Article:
"We have set up an automated system that works on the principle of radio detection and ranging (radar). A laser beam moves continuously around the airport covering the funnel area. Any high rise construction activity is detected within seconds and alerts the airport authorities, who will jump into action. There's no human interference involved. Everything is computerised," Mr Rao said.
When his attention was drawn to the reported plans of Uttar Pradesh State government to construct an international airport at Noida, Mr Rao said if the "Centre gives its nod to UP, we will have to close down the Delhi airport. Our agreement with the Centre is that there will be no international airport within 150 km radius of another international airport. In case the Centre says yes, it has to compensate us for the loss," he pointed out.
Mr Rao said the airport would have a novel concept of aerotropolis with hotels, commercial centres, hospitals, and residential quarters. Such a concept is present at Incheon airport in Seoul, Munich and Hong Kong. "It is a complete airport city. In the next phase we will have a convention centre. There will be four star hotels in addition to the Novotel hotel in the first phase.

GMR Group to bid for Railway Stations


February 13, 2008
By Syed Akbar
Hyderabad, Feb 12: The GMR group is now exploring new avenues in railways and hydel power after successfully creating several firsts in airports.
GMR Group chairman Mr GM Rao told this newspaper, in an exclusive interview marking the successful trial run of the new international airport at Shamshabad near here, that the Group would bid for the modernisation of New Delhi railway station next month when the Indian Railways opens the bids for the Rs 5,000 crore work. The railway project involves 86 hectares of prime land abutting the New Delhi station and once complete it will serve seven lakh passengers and handle around 300 trains.
"This is a prestigious project. It is for the first time that the Central
government has invited private parties for modernisation of railway stations. We will participate in the bids, since we have always taken up first of their kind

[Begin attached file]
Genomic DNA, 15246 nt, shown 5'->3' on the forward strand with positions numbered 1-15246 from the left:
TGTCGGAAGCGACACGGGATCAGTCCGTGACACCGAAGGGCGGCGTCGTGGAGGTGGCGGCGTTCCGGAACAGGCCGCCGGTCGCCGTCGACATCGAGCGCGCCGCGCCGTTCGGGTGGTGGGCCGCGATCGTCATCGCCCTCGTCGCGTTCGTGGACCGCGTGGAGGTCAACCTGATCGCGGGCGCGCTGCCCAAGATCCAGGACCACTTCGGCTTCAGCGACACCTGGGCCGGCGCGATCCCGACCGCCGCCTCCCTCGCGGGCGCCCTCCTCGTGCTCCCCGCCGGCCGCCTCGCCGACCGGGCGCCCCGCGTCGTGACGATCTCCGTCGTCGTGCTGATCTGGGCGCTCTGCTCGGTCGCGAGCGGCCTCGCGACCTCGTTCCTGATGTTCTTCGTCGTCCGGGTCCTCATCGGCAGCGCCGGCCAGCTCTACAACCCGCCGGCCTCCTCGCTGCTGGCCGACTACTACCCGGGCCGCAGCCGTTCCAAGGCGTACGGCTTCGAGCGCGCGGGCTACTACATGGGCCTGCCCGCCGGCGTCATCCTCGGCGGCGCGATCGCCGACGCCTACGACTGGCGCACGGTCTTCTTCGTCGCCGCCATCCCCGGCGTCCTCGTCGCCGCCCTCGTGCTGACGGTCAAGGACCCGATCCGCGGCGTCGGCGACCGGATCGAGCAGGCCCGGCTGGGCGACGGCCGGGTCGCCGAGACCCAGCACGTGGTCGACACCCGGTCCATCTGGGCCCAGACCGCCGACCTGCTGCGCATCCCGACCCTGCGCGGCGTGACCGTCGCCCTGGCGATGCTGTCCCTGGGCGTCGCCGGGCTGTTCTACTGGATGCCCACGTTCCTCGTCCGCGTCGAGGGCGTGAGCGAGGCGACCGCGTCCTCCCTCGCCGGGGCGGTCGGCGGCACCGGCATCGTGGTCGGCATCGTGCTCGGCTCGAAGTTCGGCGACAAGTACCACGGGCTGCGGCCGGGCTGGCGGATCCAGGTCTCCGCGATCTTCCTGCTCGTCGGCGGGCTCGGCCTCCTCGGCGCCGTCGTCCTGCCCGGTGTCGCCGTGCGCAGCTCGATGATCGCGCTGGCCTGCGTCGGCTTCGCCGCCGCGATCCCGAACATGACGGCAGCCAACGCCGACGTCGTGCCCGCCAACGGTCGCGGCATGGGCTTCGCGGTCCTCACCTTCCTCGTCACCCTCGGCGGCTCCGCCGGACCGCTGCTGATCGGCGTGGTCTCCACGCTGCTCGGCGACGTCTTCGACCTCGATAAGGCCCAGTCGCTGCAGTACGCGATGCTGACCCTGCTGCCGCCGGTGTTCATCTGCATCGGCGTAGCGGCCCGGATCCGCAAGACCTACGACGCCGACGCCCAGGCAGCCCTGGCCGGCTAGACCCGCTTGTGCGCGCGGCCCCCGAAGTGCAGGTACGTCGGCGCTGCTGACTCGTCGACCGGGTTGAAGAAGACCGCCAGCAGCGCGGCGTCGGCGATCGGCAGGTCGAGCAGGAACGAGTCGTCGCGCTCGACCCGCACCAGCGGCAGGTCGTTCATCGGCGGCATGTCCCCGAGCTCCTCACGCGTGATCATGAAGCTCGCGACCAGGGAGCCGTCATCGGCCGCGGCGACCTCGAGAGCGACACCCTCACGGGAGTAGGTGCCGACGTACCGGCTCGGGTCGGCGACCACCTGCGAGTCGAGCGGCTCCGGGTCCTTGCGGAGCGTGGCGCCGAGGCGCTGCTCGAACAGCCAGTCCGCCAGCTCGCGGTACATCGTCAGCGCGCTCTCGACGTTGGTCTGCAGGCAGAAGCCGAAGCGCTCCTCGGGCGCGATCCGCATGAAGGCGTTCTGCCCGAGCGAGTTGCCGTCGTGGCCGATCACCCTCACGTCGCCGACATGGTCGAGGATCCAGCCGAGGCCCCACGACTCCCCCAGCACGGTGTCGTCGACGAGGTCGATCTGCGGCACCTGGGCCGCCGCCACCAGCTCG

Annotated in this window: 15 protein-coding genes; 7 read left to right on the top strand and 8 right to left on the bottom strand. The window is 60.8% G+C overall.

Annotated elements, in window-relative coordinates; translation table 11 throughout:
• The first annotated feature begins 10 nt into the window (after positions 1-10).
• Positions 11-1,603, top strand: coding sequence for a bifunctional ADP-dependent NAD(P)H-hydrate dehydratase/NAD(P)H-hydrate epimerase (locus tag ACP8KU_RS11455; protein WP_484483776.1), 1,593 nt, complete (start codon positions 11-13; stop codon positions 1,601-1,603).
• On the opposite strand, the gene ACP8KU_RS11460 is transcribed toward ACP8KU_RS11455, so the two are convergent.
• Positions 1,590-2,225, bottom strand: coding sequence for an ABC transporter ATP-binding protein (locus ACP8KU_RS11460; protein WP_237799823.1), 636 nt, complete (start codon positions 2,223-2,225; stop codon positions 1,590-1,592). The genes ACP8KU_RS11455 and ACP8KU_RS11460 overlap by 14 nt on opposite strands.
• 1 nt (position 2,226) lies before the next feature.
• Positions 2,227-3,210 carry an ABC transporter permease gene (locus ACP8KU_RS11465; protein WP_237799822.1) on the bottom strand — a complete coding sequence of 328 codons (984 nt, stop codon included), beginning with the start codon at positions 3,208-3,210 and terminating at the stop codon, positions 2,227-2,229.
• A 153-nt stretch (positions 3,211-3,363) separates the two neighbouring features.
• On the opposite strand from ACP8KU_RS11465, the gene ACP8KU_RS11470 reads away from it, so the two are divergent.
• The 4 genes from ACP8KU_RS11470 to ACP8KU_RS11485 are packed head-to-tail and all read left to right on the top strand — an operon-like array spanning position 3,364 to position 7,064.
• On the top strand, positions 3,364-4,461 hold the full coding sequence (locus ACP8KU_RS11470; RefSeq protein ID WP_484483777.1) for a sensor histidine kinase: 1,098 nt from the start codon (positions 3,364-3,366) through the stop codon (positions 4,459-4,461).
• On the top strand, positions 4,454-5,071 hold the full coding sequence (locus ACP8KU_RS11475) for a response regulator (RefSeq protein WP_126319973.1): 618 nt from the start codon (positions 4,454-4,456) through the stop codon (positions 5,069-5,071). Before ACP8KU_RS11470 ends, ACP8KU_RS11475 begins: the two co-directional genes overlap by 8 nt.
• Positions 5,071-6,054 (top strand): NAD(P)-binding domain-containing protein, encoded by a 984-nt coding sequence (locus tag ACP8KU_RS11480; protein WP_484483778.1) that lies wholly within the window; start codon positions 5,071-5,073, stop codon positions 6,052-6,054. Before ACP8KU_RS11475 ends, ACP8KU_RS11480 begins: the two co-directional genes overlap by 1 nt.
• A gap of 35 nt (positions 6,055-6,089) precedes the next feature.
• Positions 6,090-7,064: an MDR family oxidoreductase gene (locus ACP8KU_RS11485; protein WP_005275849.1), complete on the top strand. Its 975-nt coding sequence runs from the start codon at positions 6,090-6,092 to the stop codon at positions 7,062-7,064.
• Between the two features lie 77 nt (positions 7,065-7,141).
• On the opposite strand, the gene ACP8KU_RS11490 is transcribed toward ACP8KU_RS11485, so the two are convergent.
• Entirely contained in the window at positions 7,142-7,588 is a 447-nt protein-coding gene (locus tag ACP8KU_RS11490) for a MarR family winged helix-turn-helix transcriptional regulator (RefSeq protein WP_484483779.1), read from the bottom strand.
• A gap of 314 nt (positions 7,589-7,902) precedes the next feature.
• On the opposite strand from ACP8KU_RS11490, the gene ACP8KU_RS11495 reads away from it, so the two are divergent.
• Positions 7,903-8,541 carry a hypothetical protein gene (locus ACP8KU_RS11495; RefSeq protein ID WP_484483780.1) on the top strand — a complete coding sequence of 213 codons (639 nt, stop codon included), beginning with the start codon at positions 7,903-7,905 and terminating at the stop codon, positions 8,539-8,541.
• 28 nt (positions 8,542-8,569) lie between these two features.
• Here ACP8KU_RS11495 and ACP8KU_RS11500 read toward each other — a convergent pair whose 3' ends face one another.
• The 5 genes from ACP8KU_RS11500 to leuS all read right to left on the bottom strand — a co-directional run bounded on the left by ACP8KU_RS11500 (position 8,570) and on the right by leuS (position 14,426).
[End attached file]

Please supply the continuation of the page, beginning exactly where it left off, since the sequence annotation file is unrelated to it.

projects in the country," Mr Rao said.
Referring to the Group's activity in the energy sector, Mr Rao said they were planning to go in for an initial public offer. "But we have not yet worked out the details. It is yet to materialise," he added.
The Group is now foraying into the hydel energy department by signing up with governments for 1000 mw hydel power projects. One of the hydel project GMR has taken up is in neighbouring Nepal.
"We have entered into a joint venture with Himtal Hydro Power Co Limited of Nepal. We will purchase 80 per cent stake in Himtal Hydro for the 250 mw Upper Marsyangdi-2 hydro power project," Mr Rao said.
GMR Energy has already taken up work on a coal based thermal plant at Kamalanga in Orissa and it is expected to be ready by 2010. It has signed an MoU with the government of Arunachal Pradesh for implementation, operation and maintenance of the 160 mw Talong hydro power project on river Kemeng.
Mr Rao said he had always ventured into projects that are financially viable and promising. "We do not have emotional attachment to any business. We go for projects which are profitable."
Asked whether power IPO would be viable, he said GMR Infra went in for IPO
when the sensex was 7000. "It was a difficult period but we have proved ourselves by our performance," he said indicating that the GMR's power IPO would perform well at the market.
He said the Group would utilise the one billion US dollars, it had raised recently through Qualified Institutional Placement, for various ongoing and future projects. "We raised the money in just 24 hours. We have several projects
on hands and the money will be pumped into them," he said.
Referring to Istanbul airport in Turkey the Group had recently bid, Mr Rao said they would be signing the agreement on March 31 and take over the project on April 1.
He made it clear that there was no question of issuing NoC for high rise buildings in the airport four km inner horizontal zone where the flight path falls. The State government has given licences for special economic zones for Indu Projects, Brahmani Infotech and Raheja. "We have told the APIIC that the funnel area rules should be strictly adhered to," he said.

Tuesday, 12 February 2008

Hyderabad Airport sets trend: Others will learn from us: GMR


February 12, 2008
By Syed Akbar